Disentangling the drivers of Insect Armageddon: determining the impact of anthropogenic disturbances on midge diversity in the UK

   Department of Geography

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  Dr Stefan Engels, Dr H Bennion, Dr Celia Martin Puertas  No more applications being accepted  Funded PhD Project (Students Worldwide)

About the Project

Anthropogenically driven environmental change is leading to dramatic changes in the structure and composition of biological communities across the world, and has triggered a decline in global biodiversity. Freshwater ecosystems have been especially vulnerable to these disturbances as anthropogenic impacts on lakes and rivers have already led to severe declines in the abundance of many freshwater species, with the insect fauna being particularly affected – often referred to as ”Insect Armageddon”. As insects play a key role within the aquatic food web, any changes to the insect community will have knock on effects across all trophic levels, ultimately impacting the ecosystem services the lake provides.

Due to the relatively short time-window of data availability, it has been impossible to disentangle the effects of the myriad of human drivers that are currently simultaneously impacting our freshwater ecosystems. The main aim of this PhD project is to use palaeoecological records to examine the effects of individual human drivers on the insect fauna of shallow lake ecosystems. It will particularly focus on changes in subfossil chironomid remains (non-biting midges) as they provide an excellent opportunity to study shifts in a lake’s insect fauna (Engels et al. 2020).


You will retrieve and date sediment cores from a set of shallow lakes in the UK and determine how the chironomid diversity of these lakes changed as a result of a range of anthropogenic impacts, including mining, agricultural intensification and tourism.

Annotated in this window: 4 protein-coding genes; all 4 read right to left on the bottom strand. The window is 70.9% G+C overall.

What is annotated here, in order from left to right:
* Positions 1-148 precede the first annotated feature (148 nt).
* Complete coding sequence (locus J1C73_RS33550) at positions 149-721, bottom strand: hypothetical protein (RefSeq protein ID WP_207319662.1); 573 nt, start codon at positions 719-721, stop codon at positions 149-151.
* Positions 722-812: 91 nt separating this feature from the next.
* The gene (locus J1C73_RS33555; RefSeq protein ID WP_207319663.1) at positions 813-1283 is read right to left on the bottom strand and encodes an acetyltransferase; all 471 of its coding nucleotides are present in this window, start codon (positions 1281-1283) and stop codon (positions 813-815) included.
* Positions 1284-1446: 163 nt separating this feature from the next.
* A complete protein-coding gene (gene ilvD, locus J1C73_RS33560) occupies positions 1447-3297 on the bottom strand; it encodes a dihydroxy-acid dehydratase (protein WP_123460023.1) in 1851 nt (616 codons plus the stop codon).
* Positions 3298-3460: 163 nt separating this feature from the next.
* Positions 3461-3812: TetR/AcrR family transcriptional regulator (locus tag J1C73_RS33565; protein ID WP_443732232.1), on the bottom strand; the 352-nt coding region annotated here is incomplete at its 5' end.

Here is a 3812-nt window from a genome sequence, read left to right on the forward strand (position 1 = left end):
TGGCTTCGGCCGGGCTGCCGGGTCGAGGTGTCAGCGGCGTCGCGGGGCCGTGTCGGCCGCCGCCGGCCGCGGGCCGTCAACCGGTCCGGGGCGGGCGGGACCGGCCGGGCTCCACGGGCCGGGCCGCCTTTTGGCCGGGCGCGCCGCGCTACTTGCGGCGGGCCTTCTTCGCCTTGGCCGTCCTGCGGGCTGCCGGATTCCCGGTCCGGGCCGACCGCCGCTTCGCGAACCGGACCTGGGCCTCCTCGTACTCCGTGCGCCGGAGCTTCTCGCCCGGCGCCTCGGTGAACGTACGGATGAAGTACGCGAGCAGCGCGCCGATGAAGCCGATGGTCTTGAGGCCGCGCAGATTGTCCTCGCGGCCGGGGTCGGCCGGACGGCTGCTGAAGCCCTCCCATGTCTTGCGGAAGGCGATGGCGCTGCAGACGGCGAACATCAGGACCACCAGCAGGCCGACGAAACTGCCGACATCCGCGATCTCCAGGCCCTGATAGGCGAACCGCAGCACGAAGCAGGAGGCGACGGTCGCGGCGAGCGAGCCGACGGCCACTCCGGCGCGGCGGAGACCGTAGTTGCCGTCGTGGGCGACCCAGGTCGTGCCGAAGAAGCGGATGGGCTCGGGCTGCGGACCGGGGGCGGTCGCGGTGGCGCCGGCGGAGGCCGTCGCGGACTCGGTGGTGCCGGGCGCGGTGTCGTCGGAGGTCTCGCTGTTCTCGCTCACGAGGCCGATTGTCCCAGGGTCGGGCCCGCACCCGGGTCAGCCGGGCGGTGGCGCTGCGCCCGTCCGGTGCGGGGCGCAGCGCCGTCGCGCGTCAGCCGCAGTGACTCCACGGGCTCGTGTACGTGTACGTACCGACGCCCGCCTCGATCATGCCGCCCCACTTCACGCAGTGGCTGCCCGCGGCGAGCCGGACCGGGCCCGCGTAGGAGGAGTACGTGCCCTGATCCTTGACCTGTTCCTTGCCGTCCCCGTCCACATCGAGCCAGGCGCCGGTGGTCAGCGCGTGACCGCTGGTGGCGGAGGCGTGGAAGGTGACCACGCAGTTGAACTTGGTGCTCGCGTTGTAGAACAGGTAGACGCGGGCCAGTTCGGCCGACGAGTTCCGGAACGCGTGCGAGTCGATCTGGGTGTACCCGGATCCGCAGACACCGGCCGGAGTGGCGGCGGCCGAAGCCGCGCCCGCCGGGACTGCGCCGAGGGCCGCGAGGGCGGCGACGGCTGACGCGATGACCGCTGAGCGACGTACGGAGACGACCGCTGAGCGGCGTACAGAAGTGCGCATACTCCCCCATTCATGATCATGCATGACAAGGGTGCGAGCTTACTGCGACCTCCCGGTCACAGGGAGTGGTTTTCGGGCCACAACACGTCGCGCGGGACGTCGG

The studentship is for three years. During this time you will receive advanced practical training in the generation of highly resolved palaeoecological records, including sedimentological, chronological and palaeoecological techniques; the use of a range of biodiversity metrics; and the interpretation and presentation of scientific data in the context of (palaeo-) ecological research questions. You will gain experience working in different labs and research environments, and will have access to facilities such as dedicated labs for chemical analysis, as well as to seminar series across three institutes within the University of London.

Candidate Requirements:

We invite applications from outstanding and highly motivated candidates who have an undergraduate or Master’s degree in Quaternary Geology, Geography, Biology or another relevant discipline at merit or distinction level (with a minimum grade of 65% for their dissertation). Experience of field- and laboratory work would be advantageous.

Subject areas/keywords

  1. Palaeoecology
  2. Biodiversity
  3. Freshwater ecology
  4. Chironomidae